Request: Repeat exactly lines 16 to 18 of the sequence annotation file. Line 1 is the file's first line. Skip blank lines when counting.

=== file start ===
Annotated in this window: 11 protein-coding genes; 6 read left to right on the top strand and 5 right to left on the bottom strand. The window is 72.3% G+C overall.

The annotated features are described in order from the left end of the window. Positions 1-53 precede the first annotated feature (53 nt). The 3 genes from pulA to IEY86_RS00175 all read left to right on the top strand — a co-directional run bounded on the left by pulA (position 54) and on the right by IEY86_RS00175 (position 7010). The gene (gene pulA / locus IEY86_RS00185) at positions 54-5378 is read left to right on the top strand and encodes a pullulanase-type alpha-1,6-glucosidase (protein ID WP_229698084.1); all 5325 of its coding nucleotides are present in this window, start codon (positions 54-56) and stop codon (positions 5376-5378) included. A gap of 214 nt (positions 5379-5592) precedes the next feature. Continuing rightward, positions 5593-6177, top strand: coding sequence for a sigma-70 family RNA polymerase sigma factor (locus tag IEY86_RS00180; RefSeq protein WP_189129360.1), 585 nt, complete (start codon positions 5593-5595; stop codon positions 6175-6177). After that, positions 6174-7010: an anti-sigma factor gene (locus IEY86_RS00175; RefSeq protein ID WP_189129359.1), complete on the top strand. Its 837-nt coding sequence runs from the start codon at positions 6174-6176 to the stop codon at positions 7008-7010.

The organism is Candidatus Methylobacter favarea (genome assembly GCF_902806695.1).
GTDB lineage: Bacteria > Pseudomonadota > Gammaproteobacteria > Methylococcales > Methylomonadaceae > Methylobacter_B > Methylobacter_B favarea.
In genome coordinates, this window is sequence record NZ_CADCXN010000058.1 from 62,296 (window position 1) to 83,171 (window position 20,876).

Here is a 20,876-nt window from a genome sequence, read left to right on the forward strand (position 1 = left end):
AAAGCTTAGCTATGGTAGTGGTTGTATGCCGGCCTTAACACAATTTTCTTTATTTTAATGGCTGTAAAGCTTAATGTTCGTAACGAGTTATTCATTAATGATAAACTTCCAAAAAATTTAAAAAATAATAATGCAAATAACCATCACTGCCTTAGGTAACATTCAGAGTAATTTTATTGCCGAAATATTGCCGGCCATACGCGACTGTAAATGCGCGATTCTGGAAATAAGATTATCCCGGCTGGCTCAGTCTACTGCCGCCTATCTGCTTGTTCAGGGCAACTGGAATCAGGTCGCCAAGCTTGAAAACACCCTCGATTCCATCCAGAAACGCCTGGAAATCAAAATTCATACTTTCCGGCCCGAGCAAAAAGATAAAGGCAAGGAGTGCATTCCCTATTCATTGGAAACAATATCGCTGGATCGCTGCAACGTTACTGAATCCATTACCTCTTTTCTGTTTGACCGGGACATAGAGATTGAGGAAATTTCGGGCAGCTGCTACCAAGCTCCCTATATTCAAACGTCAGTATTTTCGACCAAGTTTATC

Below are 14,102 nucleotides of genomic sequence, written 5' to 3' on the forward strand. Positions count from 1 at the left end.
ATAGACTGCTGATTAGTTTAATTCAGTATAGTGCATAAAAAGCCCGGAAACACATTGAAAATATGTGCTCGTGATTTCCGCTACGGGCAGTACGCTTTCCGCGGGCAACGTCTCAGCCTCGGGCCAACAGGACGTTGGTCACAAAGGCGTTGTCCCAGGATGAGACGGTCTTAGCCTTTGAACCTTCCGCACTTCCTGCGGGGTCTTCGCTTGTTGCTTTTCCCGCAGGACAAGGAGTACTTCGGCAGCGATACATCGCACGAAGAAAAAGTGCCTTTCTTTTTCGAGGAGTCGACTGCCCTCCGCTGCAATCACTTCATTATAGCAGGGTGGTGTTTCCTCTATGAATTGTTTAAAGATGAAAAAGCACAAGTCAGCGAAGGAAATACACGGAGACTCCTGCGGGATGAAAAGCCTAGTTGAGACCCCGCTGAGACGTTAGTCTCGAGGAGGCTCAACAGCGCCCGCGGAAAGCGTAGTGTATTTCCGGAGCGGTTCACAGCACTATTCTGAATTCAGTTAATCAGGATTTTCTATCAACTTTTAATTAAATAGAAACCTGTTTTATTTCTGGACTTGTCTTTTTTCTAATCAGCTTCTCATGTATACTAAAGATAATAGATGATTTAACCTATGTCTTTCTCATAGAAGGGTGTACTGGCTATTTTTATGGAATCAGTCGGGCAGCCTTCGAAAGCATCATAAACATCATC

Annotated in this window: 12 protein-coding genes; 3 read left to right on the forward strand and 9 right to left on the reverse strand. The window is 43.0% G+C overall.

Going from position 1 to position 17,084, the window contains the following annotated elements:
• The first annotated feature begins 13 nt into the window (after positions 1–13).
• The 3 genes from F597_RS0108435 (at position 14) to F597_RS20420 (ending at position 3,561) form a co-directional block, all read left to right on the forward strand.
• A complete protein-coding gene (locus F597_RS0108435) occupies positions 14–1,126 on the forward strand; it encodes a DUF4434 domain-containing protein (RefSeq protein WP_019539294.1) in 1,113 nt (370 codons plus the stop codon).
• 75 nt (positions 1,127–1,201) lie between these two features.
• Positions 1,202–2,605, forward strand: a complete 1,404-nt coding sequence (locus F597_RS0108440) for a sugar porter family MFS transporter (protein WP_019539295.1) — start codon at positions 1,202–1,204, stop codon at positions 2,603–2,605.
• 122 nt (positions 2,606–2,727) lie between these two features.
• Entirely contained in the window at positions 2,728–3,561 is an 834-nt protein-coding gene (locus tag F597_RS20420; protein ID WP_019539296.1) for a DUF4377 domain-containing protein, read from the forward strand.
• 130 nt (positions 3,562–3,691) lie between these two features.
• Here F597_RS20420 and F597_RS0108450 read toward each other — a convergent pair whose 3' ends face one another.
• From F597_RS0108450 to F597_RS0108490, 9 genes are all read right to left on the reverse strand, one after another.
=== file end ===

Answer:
• Positions 1,202–2,605, forward strand: a complete 1,404-nt coding sequence (locus F597_RS0108440) for a sugar porter family MFS transporter (protein WP_019539295.1) — start codon at positions 1,202–1,204, stop codon at positions 2,603–2,605.
• 122 nt (positions 2,606–2,727) lie between these two features.
• Entirely contained in the window at positions 2,728–3,561 is an 834-nt protein-coding gene (locus tag F597_RS20420; protein ID WP_019539296.1) for a DUF4377 domain-containing protein, read from the forward strand.